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    (Original post by englishstudent)
    And nobody has seen it since? A ball can't become untampered with surely?
    But the point is, suspicions would be raised by the difference between 'condition A' of the ball (just after Cook's dismisall) and 'condition B' of the ball (when it all kicked off), not specifically 'condition B' on its own. And as no one except the umpires (Doctrove as well, remember) are able to say what 'condition A' was, no one except the umpires can really make an informed judgement.
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    (Original post by Tonight Matthew)
    So they weren't really prepared to forfeit, they were prepared to use the threat of forfeiting as a ransoming tool. How unfortunate that they felt the need to hold everyone up for so long just to get the deal dealt with at the end of the day.. cos that would have happened anyway!
    lol you misunderstood me completely. it appeared they were willing to sit out the whole match until persuaded otherwise. they showed flexibility which is more than can be said for Hair.

    (Original post by Tonight Matthew)
    Hair did explain though, on the pitch. There are pictures of him and Inzy talking! He also then walked into the Pakistan changing room and explicitly asked - are you playing or not? They didn't say 'yes', so he had no other option. What else could he have done? They'd already held everyone up for long enough, a line has to be drawn.
    no one knows what Hair said to inzi, so you can't say he explained himself. inzi must have had reason to still ask him in the dressing room 'why did you change the ball' or 'who dunnit?'
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    (Original post by biggie-n)
    lol you misunderstood me completely. it appeared they were willing to sit out the whole match until persuaded otherwise.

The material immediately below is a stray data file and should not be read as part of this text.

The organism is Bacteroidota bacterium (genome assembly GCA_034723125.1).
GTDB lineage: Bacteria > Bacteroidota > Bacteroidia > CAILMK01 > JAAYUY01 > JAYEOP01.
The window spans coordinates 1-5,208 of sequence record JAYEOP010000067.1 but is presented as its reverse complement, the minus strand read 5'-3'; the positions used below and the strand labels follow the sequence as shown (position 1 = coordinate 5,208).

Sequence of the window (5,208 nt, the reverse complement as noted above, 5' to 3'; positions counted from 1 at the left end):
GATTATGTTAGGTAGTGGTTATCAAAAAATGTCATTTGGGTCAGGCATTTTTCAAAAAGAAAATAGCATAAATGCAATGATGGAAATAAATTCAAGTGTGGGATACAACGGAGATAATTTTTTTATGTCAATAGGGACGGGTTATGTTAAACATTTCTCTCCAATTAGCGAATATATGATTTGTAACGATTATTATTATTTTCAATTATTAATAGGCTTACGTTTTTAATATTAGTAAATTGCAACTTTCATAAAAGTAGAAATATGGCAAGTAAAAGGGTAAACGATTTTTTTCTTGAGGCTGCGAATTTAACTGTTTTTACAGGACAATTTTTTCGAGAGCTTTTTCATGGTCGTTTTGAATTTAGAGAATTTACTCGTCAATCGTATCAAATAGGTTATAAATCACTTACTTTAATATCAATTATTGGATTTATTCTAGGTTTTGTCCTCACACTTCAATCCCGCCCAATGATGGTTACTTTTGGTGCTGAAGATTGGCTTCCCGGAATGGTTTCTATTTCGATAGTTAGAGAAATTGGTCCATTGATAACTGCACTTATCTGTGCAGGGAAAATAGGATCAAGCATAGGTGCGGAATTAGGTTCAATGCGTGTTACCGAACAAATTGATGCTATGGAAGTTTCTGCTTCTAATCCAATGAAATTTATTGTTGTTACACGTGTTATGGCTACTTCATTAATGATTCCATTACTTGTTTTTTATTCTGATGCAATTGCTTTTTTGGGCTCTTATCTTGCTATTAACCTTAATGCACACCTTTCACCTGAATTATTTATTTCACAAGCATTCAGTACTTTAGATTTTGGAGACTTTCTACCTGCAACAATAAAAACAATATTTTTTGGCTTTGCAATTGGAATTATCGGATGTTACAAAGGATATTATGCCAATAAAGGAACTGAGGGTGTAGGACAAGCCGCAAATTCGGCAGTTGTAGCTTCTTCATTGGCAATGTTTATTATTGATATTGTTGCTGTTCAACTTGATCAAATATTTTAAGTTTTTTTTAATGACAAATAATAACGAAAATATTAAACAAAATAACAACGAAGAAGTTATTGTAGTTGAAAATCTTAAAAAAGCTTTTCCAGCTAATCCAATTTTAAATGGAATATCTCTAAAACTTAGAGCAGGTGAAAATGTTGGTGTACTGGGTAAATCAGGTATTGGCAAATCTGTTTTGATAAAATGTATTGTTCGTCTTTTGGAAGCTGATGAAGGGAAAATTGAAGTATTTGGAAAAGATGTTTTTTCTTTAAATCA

Well this completely flies in the face of what the Pakistani team themselves said, that they just wanted to stage a couple of minutes protest after tea, then come out and play. So which one is it?

    (Original post by biggie-n)
    no one knows what Hair said to inzi, so you can't say he explained himself. inzi must have had reason to still ask him in the dressing room 'why did you change the ball' or 'who dunnit?'
    I very much doubt that Hair was saying "hmmm, I wonder what's on TV tonight, do you know?" to Inzy whilst standing next to him, pointing at the ball, when the whole thing kicked off.
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    (Original post by biggie-n)
    you have to see that no umpire behaves like a robot, just enforcing the laws to the letter, without at least explaining to players what they're being penalised for and why.


    What's goin on here then? A polite discussion of the weather?
    hair's attitude is ****ed up, no denying that. if he had said, fine, i'll carry on till the end of the day's play and then we'll discipline pakistan for staging an illegal protest - that would have been more sensible considering what was done was done by then. they could have made a match of it and penalised inzi under whatever misconduct law they want.
    Nope. That would have been absolutley disgraceful - and i say that as someone who paid money to attend. Had the game been allowed to continue, Pakistan's tantrum would allow tohem to have changed the game in their favour. It allowed their bowlers extra time to rest, the light to fade, and the batsman's concentration to be broken by all of the commotion. Would it have been fair to ask the batsmen to come out in such circumstances? At tea, all the pressure was back on Pakistan. England were in a position to bat out the day, scramble together a small lead, then put pakistan in for a distinctly unpleasant final session on monday (light holding, etc). Because Pakistan's protest basically took the evening session out of the game, it would have been almost impossible for England to win, which is clearly unfair.

    The laws state that if a team is unwilling to play, the game is forfeited to the opposition. Would it have been alright for england to hide in their dressing rooms during the unpleasant sessions when Inzi and co have been carting them all over the ground? Of course not. Given the circumstances, the umpires reached the only decision available to them by the rules of the law and the rules of fairness.
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    get him a box
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    had any1 seen kaneria do the chicken dance when he gets peiterson out? what a looser - he looks pathetic!
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    I feel sorry for Kaneria - he always seems to have a worried expression on his face. It's like he's going to be ripped apart by a pack of rabid wolves if he doesn't get a wicket, or something.